LONDON: The British pound seesawed wildly Friday and betting markets dramatically shortened the odds on Britain leaving the European Union as increasingly mixed signals challenged earlier market anticipation of a narrow victory for "remain."
The pound initially soared as polls closed and two opinion surveys put "remain" ahead and two leading supporters of the "leave" campaign said it appeared the pro-EU side had won. But it then suffered its biggest fall in years, plummeting from about $1.50 to almost $1.40 as results began to show stronger-than-expected support for quitting the bloc.
With just about 6 million of an expected 16 million votes counted, the result was effectively a 50-50 split — but "remain" was underperforming analysts' expectations.
"Few 'remain' strongholds are doing better than expected," said John Curtice, a University of Strathclyde political scientist and BBC election analyst. "There are far more places where 'leave' are doing better than expected."
"It may be possible that the experts are going to have egg on their face later on tonight," he said.
A vote to leave the EU would destabilize the 28-nation trading bloc, created from the ashes of World War II to keep the peace in Europe. A "remain" vote would nonetheless leave Britain divided and the EU scrambling to reform.
The Betfair market predicted a 51 percent chance of Britain leaving the EU — the first time in the referendum campaign the option has become the favorite. Bookies' odds on Brexit also shortened to as short as 6-5. They had been 5-1 only hours earlier, as polls pointed to a "remain" win.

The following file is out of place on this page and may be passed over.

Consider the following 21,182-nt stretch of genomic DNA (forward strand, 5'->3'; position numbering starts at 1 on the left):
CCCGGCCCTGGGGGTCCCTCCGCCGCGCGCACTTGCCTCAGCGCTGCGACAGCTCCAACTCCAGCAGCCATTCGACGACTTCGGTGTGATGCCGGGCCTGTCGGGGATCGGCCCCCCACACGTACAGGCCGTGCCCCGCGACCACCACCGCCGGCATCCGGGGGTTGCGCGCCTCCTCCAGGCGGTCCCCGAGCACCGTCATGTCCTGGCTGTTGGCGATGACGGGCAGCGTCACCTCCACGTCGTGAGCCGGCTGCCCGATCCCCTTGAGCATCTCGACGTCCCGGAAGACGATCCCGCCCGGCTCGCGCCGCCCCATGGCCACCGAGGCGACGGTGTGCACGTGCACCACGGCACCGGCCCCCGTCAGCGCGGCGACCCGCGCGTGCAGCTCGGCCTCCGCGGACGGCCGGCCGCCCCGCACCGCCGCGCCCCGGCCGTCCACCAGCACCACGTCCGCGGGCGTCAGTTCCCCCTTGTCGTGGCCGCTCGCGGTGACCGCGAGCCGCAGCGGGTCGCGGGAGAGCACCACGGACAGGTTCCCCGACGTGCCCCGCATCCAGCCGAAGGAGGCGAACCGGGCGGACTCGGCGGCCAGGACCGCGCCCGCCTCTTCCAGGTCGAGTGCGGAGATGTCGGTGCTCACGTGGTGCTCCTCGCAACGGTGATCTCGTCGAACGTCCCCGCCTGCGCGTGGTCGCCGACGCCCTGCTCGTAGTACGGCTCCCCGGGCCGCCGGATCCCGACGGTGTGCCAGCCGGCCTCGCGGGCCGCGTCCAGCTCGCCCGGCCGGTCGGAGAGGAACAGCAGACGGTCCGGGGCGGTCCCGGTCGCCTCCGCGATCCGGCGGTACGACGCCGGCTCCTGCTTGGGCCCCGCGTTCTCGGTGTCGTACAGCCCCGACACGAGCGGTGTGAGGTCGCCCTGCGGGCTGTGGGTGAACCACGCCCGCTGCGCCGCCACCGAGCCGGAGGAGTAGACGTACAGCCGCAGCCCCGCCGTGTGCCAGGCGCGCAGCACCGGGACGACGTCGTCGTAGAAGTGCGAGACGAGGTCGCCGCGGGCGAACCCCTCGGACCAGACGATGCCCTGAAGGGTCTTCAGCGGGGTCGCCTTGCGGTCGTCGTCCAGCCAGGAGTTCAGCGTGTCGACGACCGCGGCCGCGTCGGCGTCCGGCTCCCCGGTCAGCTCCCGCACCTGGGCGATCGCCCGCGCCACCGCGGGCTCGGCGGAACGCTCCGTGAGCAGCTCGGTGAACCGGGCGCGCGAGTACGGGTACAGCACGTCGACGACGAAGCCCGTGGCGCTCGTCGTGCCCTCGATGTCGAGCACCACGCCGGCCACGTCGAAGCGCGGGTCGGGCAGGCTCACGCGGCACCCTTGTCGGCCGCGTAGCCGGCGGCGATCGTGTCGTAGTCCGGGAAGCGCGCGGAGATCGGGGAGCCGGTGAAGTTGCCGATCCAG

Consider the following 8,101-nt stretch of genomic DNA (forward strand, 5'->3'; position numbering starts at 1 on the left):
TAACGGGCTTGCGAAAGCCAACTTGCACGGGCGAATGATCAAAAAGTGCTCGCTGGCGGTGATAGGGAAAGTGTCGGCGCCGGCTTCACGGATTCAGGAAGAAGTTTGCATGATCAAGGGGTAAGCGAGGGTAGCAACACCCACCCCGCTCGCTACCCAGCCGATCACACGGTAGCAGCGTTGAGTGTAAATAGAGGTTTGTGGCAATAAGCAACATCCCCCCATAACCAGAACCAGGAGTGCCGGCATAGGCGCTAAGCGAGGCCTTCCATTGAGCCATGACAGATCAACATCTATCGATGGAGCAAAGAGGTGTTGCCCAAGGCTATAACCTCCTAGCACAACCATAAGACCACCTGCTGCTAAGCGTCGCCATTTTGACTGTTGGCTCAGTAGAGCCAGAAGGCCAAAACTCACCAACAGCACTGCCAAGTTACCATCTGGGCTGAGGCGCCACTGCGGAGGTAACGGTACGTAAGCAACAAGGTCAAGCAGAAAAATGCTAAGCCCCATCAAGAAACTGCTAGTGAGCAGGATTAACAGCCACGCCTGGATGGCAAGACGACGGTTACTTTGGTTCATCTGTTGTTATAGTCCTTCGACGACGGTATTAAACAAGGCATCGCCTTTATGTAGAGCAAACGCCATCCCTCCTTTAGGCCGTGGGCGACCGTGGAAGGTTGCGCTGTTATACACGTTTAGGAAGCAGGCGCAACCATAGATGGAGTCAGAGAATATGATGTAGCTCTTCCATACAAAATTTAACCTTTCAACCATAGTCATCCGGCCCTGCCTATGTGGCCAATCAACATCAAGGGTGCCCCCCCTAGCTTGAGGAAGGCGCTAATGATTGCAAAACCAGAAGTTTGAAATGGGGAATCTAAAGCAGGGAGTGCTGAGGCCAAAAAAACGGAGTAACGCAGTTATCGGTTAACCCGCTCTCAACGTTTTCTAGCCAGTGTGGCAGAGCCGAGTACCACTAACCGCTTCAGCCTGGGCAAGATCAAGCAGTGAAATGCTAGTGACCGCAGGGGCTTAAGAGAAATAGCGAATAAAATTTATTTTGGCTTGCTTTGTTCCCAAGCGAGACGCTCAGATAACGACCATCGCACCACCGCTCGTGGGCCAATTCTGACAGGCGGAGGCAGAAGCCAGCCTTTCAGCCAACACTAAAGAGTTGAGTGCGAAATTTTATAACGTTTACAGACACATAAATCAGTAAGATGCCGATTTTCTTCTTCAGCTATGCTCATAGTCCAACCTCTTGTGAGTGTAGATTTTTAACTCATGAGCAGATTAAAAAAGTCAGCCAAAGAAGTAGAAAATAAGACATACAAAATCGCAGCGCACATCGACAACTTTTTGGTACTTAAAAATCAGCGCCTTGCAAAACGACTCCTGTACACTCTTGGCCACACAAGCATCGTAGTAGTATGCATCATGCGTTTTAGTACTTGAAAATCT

The first results, from England's working-class northeast, were a smaller-than-expected "remain" win in Newcastle and a bigger-than-expected "leave" vote in nearby Sunderland. The "leave" side also outperformed expectations in other areas of England, though "remain" was ahead in early Scottish results.
There was better news in London, where the first districts to declare had strong "remain" majorities.
Prime Minister David Cameron, who called the referendum and led the "remain" campaign, faces an uncertain future whichever side wins. Almost half the lawmakers from his Conservative Party backed an EU exit, and the "leave" campaign was led by potential leadership rivals, including former London Mayor Boris Johnson.
If "leave" wins, he may have no choice but to resign.
"If the prime minister loses this I don't see how he can survive as prime minister," said Scottish National Party lawmaker Alex Salmond. "Talk about lame ducks. This would be a duck with no legs and no stability whatsoever."
At a referendum night party at the London School of Economics, Kevin Featherstone, the head of the European Institute, said that whichever way things went, the vote should serve as a wakeup call to politicians across the continent.